Good Times Cafe owners Al and Dee Anna Knauer have felt the financial strain of the COVID-19 pandemic.
When their restaurant was forced to shutdown indoor dining by Gov. Gavin Newsom’s state mandate, the Knauers struggled to keep their south Visalia eatery afloat during the spring and summer.
To make ends meet, they had to sell their motorhome and a trailer and shifted their business model with to-go orders only.
But that didn’t work even after slashing their entire staff.
In September, while operating in the red, the Knauers defied Newsom’s restriction on indoor dining, re-opening their dining room for patrons to eat indoors.
Good Times Cafe has been open for indoor dining since Sept. 14.
“We sold everything we had that could be sold other than our house,” Al Knauer said. “When we realized we were going under, we made a decision one night. We talked to each other, ‘We either close for good and be gone or we open.’ And we opened.”
With the Knauers making the decision to open their diner, they were able to hire or re-hire 24 employees.
Dee Anna made the call to every former employee before the pandemic hit and offered every single one their old position.
All but one returned, she said. The one who didn’t was on maternity leave.
Now, Good Times Cafe is so busy, there is a waitlist to get seated despite Newsom’s recent regional stay-at-home order, which restricts all indoor and outdoor dining.
The Knauers said they are following state health guidelines to help stop the spread of the virus, including sanitizing tables after every use and installing partitions.
The diner typically seats more than 50 people but they are only operating at half capacity.
“In the restaurant industry, it don’t take long to all of sudden realize you are hurting,” Knauer said. “I make probably 13 cents on a dollar. That’s what I make. So guess what? If you’re closed, you ain’t making nothing.”
The Knauers were two of about 20 people who gathered to rally on Saturday at the intersection of Mooney Boulevard and Caldwell Avenue to support local businesses.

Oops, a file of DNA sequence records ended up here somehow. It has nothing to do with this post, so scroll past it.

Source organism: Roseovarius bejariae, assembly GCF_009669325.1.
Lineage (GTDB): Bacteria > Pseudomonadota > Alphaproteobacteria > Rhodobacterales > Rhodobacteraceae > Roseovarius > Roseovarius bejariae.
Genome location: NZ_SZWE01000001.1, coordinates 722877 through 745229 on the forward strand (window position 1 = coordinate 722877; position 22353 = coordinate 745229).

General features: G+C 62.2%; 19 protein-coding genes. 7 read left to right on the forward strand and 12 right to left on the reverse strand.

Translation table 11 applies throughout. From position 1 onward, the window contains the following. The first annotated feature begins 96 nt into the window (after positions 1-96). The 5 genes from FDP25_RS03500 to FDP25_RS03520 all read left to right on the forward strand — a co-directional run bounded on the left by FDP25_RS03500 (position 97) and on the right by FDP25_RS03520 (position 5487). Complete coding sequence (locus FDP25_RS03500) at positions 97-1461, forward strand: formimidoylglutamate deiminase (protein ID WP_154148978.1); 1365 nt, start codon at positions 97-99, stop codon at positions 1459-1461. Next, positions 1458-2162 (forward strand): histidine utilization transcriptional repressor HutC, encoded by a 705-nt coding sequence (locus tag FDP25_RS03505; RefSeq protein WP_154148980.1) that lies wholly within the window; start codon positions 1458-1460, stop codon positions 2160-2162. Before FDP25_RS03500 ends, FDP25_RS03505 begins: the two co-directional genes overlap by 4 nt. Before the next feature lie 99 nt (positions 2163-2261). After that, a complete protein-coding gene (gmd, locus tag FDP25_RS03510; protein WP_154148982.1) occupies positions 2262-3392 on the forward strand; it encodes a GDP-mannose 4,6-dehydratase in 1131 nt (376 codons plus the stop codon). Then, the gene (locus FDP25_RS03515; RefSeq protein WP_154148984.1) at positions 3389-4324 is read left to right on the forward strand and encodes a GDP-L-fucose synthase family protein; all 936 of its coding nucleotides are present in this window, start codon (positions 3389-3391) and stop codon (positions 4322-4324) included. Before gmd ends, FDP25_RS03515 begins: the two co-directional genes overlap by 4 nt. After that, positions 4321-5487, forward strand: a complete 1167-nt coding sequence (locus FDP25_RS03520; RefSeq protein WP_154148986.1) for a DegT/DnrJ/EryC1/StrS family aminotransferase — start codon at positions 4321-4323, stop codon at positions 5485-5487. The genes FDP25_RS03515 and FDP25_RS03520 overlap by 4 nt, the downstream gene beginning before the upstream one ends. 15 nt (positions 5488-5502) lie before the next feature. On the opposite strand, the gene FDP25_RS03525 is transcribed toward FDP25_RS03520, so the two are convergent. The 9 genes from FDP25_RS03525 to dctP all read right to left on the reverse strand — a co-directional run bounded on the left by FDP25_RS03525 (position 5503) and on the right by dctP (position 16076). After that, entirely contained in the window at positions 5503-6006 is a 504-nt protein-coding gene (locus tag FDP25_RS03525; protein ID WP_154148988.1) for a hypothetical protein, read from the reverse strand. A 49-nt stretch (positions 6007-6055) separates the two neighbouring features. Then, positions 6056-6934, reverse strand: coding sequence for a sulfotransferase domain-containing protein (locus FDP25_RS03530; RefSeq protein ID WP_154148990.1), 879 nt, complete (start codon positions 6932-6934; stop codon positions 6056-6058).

In a report published in September, Yelp found that 163,735 total U.S. businesses have closed since the beginning of the pandemic, with 60% of those permanently closed.
“If you have a restaurant you like, that’s a mom and pop, even if it ain’t mine, you need to go there,” Knauer said. “Because if you don’t, they aren’t going to be there.”
Strings Italian Cafe owner Keith Bolender, 39, organized the rally to voice his support for local businesses.
Bolender has owned Strings for 10 years.
“When your basic right to make a living is taken away, someone needs to stand up,” Bolender said. “You can’t allow people to go to Target and Wal-Mart, even at 20%, and tell someone who owns a restaurant that you can’t even do outdoor dining. It’s nonsensible.”
Since the pandemic, because of a lack of revenue, Bolender has cut 75% of his staff. Now, he only has seven people on his payroll.
To survive, Strings is defying Newsom’s recent order and continuing to serve diners through its outdoor patio seating.
“It’s great to do takeout, it’s great to do GrubHub, DoorDash and gift certificates, but the revenue that you get from dine-in, people actually sitting down, is what keeps restaurants thriving,” Bolender said. “When you take that away, you’re just taking away the heart and the revenue of a business.”
Several notable local businesses have shuttered their doors during the pandemic.
Ryan’s Place, a longtime Visalia staple, serving Tulare County for more than 30 years closed for good last week.
The R-N Market in Tulare closed in July and Brides N Maidens, a bridal shop in downtown Visalia, closed in July after a 46-year run.
“It’s devastating,” Knauer said. “I’m not an emotional guy, but there’s been two to three times, I’ve been in tears.”
Since the pandemic hit Tulare County in mid-March, 25,042 people have been infected, and 319 people have died from COVID-19 complications, according to data provided by local and state public health officials.
One of Knauer’s softball buddies died due to virus complications and another was hospitalized for two months.
“I know it’s real, but you can’t shut the world down,” Knauer said. “Bills don’t stop.”
Vongni Yang is a sports reporter for the Visalia Times-Delta/Tulare Advance-Register. He covers Tulare County sports. Follow him on Twitter @Vongni. To support his continued coverage of local sports, subscribe today.
This article originally appeared on Visalia Times-Delta: These two Visalia restaurants are still offering indoor and outdoor dining despite regional stay-at-home order